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New York to Consider Law to Stop Funding Illegal Israeli Settlements in West Bank

The construction of Israeli settlements has been referred to as "a flagrant violation under international law" by the UN Security Council

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Sadaf Hasan
Sadaf Hasan
Aspiring reporter covering trending topics

UNITED STATES. New York: New York’s state assembly will soon consider legislation prohibiting registered charities from contributing tens of millions of dollars each year to support unauthorised Israeli settlements in the occupied West Bank.

Zohran Mamdani, a state assembly member, has introduced the “Not on our dime!: Ending New York funding of Israeli settler violence” act to forbid the use of tax-deductible donations for activities that are widely regarded as war crimes under the Geneva Conventions, such as the eviction of Palestinians from their land.

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The construction of Israeli settlements has been referred to as “a flagrant violation under international law” by the UN Security Council.

“This legislation makes it clear that New York will no longer effectively subsidise war crimes and the flouting of international law,” said Mamdani.

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“What we have is a number of New York state-registered charities that are sending at least $60 million a year to Israeli settlement organisations, which then use that funding to continue the history of expulsion and dispossession of Palestinians in the occupied territories that have been going on for decades,” he added.

Others in the legislature opposed the bill, branding it an assault on organisations that care for terrorism victims and clothe orphans.

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“The bill is a ploy to demonise Jewish charities with ties to Israel,” they stated in a statement that did not name settlements, adding that it was solely introduced to rile up pro-Israel New Yorkers and cause discord within the Democratic party.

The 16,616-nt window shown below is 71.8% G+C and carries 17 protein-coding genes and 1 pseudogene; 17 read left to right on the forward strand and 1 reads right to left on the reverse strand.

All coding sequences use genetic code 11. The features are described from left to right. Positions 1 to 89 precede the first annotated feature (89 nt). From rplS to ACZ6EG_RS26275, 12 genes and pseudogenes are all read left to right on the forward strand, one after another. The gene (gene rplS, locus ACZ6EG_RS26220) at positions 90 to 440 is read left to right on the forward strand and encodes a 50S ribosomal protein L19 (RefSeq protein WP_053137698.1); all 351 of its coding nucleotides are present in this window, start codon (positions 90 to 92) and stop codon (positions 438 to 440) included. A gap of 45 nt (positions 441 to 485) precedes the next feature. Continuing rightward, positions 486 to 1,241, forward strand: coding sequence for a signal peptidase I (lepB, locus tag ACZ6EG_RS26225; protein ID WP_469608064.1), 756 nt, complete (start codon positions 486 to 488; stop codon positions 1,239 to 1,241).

Among others, Jewish Voice for Peace, the US Campaign for Palestinian Rights, and the Centre for Constitutional Rights (CCR) support the proposed law. “Aiding and abetting war crimes is not charitable, period,” said Vince Warren, head of CCR.

“This bill goes a long way towards ensuring that New York is not inadvertently subsidising war crimes but rather creating paths for accountability,” Warren added.

Mamdani listed a number of New York-based organisations as targets for the proposal, including the Central Fund of Israel, which promotes itself as “promoting charitable causes in Israel.” The “land of Israel,” which is frequently used to refer to both the occupied territories and the state of Israel, is specifically mentioned as the destination of CFI’s funding.

The CFI distributes funds to a number of settler organisations, including the Israel Land Fund, which is in charge of displacing Palestinian residents from their homes to make room for Jewish settlers.

Another US organisation, Friends of Israel David, funds Elad, an Israeli settler organisation responsible for the violent expulsion of Palestinians, in an endeavour to “Judaise” occupied East Jerusalem.

Mamdani claims these organisations pass themselves off as charities to hide their support of illegal activities.

The Israeli newspaper Haaretz revealed in 2015 that at least 50 NGOs in the US were actively involved in generating money for Israeli settlements. According to Haaretz, some of the funds were also used “towards providing legal aid to Jews accused or convicted of terrorism and supporting their families” through a “legal aid society” called Honenu.

Haaretz reported, “Among those who benefited from the group’s support in 2013 were the family of Ami Popper, who murdered seven Palestinian labourers in 1990, and members of the Bat Ayin Underground, which attempted to detonate a bomb at a girls’ school in East Jerusalem in 2002.”

The proposed legislation would allow New York’s attorney general to bring legal action against organisations that finance settlements. It would also allow Palestinians harmed by settlement groups supported by organisations located in New York to file lawsuits for compensation in American courts.

Mamdani stated that explicit law is necessary because, despite the possibility that other laws may be utilised to stop Americans from sponsoring criminal actions abroad, they have not been put into practice due to US politics of support for Israel.

For that reason, Mamdani admits that he will have difficulty passing the law now. Nevertheless, he noted that each succeeding US president has resisted building settlements and that public opinion is gradually changing in favour of the Palestinians.

“I think it will be a long fight. I do not have any illusions. But if you look at the attitudes of Americans towards Palestine and towards Israel, and specifically to the question of settlements, it is very clear that this is also a broadly popular fight,” Mamdani said.

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